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Chapter 13

Chapter 13 - ONLINE

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Department
Psychology
Course
Psychology 2042A/B
Professor
Richard Brown
Semester
Fall

Description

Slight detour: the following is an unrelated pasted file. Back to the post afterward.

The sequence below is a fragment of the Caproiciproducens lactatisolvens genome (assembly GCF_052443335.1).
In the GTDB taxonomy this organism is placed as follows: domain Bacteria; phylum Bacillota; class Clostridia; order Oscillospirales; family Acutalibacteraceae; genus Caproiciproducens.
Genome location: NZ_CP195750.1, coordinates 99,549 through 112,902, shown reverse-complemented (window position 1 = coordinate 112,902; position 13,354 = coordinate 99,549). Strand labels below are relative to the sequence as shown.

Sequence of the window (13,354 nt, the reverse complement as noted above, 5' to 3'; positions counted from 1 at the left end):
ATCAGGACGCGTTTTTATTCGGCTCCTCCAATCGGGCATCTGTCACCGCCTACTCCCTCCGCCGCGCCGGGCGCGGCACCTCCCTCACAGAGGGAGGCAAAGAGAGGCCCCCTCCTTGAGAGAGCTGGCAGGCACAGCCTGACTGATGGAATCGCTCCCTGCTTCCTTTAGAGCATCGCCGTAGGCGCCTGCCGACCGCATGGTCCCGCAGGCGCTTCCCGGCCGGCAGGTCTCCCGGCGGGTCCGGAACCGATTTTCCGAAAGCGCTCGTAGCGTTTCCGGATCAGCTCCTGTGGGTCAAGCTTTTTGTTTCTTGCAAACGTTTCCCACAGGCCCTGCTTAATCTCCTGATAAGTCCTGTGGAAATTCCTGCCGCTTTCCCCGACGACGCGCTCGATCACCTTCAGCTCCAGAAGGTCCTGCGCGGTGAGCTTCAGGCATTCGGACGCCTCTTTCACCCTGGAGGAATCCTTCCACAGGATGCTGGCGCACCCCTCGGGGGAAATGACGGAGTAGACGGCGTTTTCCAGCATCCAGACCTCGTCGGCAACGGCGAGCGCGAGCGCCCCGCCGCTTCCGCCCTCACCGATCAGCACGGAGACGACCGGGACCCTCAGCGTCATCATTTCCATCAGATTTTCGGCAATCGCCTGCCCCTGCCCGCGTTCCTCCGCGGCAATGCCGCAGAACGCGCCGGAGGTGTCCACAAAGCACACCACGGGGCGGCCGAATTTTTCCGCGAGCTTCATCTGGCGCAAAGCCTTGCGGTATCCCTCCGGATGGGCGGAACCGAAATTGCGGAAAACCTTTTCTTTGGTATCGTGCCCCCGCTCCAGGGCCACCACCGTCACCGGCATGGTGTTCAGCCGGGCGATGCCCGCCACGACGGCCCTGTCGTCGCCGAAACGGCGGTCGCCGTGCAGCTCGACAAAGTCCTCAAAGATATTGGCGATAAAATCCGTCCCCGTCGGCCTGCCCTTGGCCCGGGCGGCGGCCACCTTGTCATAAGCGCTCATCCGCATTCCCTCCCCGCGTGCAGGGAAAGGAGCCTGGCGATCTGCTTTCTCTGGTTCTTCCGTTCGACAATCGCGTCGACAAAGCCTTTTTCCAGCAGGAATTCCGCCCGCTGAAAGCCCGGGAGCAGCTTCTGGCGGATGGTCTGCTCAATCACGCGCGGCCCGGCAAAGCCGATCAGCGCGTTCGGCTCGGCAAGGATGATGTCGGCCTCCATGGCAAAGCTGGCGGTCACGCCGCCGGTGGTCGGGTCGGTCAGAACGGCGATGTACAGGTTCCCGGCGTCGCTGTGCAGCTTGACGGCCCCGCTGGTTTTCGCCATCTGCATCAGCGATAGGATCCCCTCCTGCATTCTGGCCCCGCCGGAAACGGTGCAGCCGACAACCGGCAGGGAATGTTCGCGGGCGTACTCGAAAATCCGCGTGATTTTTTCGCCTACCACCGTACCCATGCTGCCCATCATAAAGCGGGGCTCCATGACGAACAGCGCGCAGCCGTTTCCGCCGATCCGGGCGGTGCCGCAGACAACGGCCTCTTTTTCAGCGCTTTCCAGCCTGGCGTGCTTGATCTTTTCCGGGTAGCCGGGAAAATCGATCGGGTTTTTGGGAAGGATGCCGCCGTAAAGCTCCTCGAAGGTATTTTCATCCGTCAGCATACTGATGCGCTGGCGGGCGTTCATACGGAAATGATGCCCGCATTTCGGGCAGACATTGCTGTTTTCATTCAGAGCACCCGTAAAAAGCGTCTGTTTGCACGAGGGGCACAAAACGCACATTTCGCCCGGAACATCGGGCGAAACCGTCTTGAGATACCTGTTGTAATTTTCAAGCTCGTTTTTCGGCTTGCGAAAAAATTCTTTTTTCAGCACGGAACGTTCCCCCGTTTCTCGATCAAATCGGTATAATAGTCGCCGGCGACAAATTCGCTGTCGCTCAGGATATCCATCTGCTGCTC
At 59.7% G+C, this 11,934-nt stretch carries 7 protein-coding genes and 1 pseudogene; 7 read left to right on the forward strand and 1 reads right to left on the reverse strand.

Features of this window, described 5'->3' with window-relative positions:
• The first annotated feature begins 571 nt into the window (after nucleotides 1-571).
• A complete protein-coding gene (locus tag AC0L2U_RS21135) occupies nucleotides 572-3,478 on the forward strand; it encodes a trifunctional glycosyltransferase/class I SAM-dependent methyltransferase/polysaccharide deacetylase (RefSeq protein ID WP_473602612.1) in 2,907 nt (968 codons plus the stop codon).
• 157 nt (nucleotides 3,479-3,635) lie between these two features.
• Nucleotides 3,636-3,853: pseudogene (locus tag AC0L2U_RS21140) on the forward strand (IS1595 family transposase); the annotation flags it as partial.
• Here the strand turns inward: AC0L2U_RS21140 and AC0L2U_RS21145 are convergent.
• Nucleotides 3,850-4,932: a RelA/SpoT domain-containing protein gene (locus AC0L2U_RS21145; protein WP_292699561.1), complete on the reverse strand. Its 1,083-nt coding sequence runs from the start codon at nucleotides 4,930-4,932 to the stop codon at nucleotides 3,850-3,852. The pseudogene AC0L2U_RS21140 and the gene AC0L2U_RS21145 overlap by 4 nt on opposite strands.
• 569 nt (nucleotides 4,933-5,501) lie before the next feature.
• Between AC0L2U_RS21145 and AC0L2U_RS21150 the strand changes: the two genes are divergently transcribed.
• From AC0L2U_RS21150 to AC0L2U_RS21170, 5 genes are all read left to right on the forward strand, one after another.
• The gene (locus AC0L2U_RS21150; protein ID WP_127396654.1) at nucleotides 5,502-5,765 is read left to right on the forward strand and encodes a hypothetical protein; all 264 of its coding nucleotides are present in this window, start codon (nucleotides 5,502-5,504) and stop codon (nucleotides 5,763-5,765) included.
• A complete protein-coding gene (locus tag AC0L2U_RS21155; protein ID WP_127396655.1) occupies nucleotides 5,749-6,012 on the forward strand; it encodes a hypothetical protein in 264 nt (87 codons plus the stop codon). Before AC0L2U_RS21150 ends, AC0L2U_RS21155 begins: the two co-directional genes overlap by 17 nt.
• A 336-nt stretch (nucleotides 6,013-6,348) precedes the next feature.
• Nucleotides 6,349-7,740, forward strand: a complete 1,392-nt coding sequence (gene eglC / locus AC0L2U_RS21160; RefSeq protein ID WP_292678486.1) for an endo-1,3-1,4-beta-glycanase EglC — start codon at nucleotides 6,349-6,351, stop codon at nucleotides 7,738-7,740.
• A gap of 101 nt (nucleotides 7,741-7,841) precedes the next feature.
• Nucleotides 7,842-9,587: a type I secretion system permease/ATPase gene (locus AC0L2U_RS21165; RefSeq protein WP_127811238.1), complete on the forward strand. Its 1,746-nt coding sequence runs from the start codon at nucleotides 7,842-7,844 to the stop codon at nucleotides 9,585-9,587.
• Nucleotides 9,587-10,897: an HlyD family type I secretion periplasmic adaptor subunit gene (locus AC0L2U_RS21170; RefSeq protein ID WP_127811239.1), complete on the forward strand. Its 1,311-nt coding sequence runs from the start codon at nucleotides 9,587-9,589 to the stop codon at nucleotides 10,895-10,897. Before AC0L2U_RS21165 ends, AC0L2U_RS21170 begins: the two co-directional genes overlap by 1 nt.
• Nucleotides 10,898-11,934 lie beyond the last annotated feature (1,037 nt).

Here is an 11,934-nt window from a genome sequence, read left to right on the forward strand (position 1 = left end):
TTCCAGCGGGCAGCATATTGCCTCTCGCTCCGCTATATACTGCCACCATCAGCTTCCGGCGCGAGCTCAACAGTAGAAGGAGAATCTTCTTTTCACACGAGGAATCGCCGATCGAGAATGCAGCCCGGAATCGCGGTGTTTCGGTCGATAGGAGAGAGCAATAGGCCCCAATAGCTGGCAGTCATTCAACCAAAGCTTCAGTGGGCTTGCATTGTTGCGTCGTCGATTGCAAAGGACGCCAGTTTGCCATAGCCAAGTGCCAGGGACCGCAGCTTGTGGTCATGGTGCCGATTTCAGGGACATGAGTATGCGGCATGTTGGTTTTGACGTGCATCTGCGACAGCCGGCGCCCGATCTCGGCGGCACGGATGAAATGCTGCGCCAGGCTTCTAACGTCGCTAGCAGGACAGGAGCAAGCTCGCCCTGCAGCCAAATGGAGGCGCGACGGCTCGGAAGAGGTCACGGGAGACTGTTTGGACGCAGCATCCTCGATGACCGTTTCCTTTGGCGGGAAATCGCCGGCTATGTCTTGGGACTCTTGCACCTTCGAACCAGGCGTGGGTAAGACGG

Psych 2042A Chapter 13: Disorders of Basic Physical Functions in this chapter, we discuss problems of physical functioning and health pediatric psychology is often applied to to research and practice of problems representing the interface of psychology and pediatrics (medicine in children) ie. sleep problems, anorexia, enlarged colons, toilet training problems important to acquire appropriate habits in elimination, sleep, and eating - how these tasks are handled and mastered can set the foundation for later interactions Problems of Elimination Typical Elimination Training parents may view control of elimination as a developmental milestone for the child entry into day care or another program may depend on achievement of appropriate toileting for the child, having a sense of mastering, pleasing their parent, and feeling that they are no longer a baby has its benets the usual sequence of acquisition of control over elimination is nighttime bowel control, day-time bowel control, daytime bladder control, and nighttime bladder control usually, bowel and daytime bladder training are completed between the ages of 18-36 months much of the parents decision to begin daytime training depends on cultural values, attitudes, and real-life pressures on the parent ready availability of the disposable diapers reduced many parents inclinations to start training early many factors take part in successful potty training - judging whether the child has to go, using training pants, having the child in clothes that are easy to remove, and having a child-size potty seat available are also helpful common practice of providing praises and concrete positive reinforcements Enuresis Description and Classication the term enuresis comes from the Greek word meaning I make water - refers to the repeating voiding of urine during the day or night into the bed/clothes when such voiding is not due to a medical condition (ie. diabetes, urinary tract infection) diagnosis enuresis is not usually given before age 5 - a certain frequency of lack of control (depending on age of child) before the diagnosis is given DSM denition requires either a frequency of twice weekly for at least 3 consecutive months or wetting that is associated with clinically signicant distress or impairment in important areas of functioning distinctions between nocturnal enuresis (nighttime bedwetting) and diurnal enuresis (daytime wetting) Primary enuresis: when the child has never demonstrated bladder control (85% of the enuresis cases) Secondary enuresis: when the problem is preceded by a period of urinary continence 1 Epidemiology among 5 year olds, 7% of boys and 3% of girls exhibit enuresis and by 10 years old, the percentages are 3% and 2% respectively by 18 years old, the prevalence decreases for 1% in males and less than 1% for females Etiology at one time, enuresis was widely believed to be the result of emotional disturbance when emotional difculties are present in a child with enuresis, they are commonly a result of enuresis rather than a cause of enuresis parents of children with combined nocturnal and diurnal enuresis may report psychological problems in their children enuretic children, especially as they become older, are very likely to experience difculties with peers and other family members. suggested that sleep abnormalities contribute to the development of enuresis wetting can occur in any stage of sleep, not just deep sleep another biological pathway that has been suggested is a lack of normal nocturnal increases in antidiuretic hormone (ADH), which leads to a higher production of urine family histories of youths with enuresis reveal a number of relatives with the same problem higher rates of concordance among monozygotic twins than dizygotic twins several chromosomes have been implicated with enuresis Treatment prior beginning any treatment, the child should rule out any medical conditions for the causation of urinary difculties a variety of pharmacological agents have been used in the treatment of enuresis Imipramine hydrochloride (Tofranil), a tricyclic antidepressant, was once commonly employed effectiveness relies on the childs willingness to take the medication, and there is concern regarding the side effects Desmopressin acetate (DDVAP) has become the primary pharmacological treatment for enuresis, because it has lower side effects than imipramine research suggests that DDAVP may reduce bedwetting even in cases that are difcult to treat, but with imipramine, relapse occurs when medication is discontinued behavioural treatments for nocturnal enuresis have received attention as well urine-alarm system: 1904 introduced by Paunder, basic device consists of an absorbent sheet, an electric circuit is completed which activated an alarm that sounds until it is manually turned off after 14 consecutive nights of dryness, the device is removed most cost-effective that DDAVP, and treatment durations last about 5-12 weeks relapse has been reported in about 40% of the cases. 2 modications have been made to the urine-alarm system and the Full Spectrum Home Training was to build on initial treatment success, reduce relapse, and to decrease the rate at which families dropped out of treatment this included the urine-alarm system, cleanliness training (having the child change their own bed/night clothes), a procedure to increase bladder capacity (known as retention control training), and overlearning (training children to a higher criterion of successive dry nights than is usually thought to be necessary) training program is delivered within 1-hour group session, and the parents and children them contract to complete the training at home with regular calls from the treatment staff study done on 3 groups: Group 1 received urine-alarm system plus cleanliness training (BP), Group 2 received these two components plus retention control training (BP-RCT) and Group 3 received the three components plus overlearning (BP-RCT-OL) relapse signicantly less in Group 3 Encopresis Description and Classication functional encopresis refers to the passage of feces into clothing or other unacceptable area when this is not due to a physical disorder this event occurs at least once a month for a period of 3 months, in a child of at least 4 years of age two subtypes of encopresis are recognized on the basis of the presence or absence of constipation vast majority of encopretic children are chronically constipated and are classied as having constipation with overow incontinence (or retentive encopresis) Epidemiology prevalence ranges between 1.5% and 7.5% the prevalence decreases with age, and is rare by adolescence more common in males than females majority of children with encopresis have no associated psychopathology since it is more likely to occur during the day than at night, it is more socially evident than enuresis and is more likely to carry a social stigma children who were reported to pediatricians had more behavioural problems and lower social competence scores Etiology initial constipation and soiling may be inuenced by factors such as diet, uid intake, medications, environmental stresses, or inappropriate toilet training encopresis is viewed as more likely to occur in the presence of developmental inadequacies in the structure and functioning of the physiological and anatomical mechanisms required for bowel control a behavioural perspective on encopresis stresses faulty toilet training procedures - poor dietary choices may combine with the failure to apply appropriate training methods consistently 3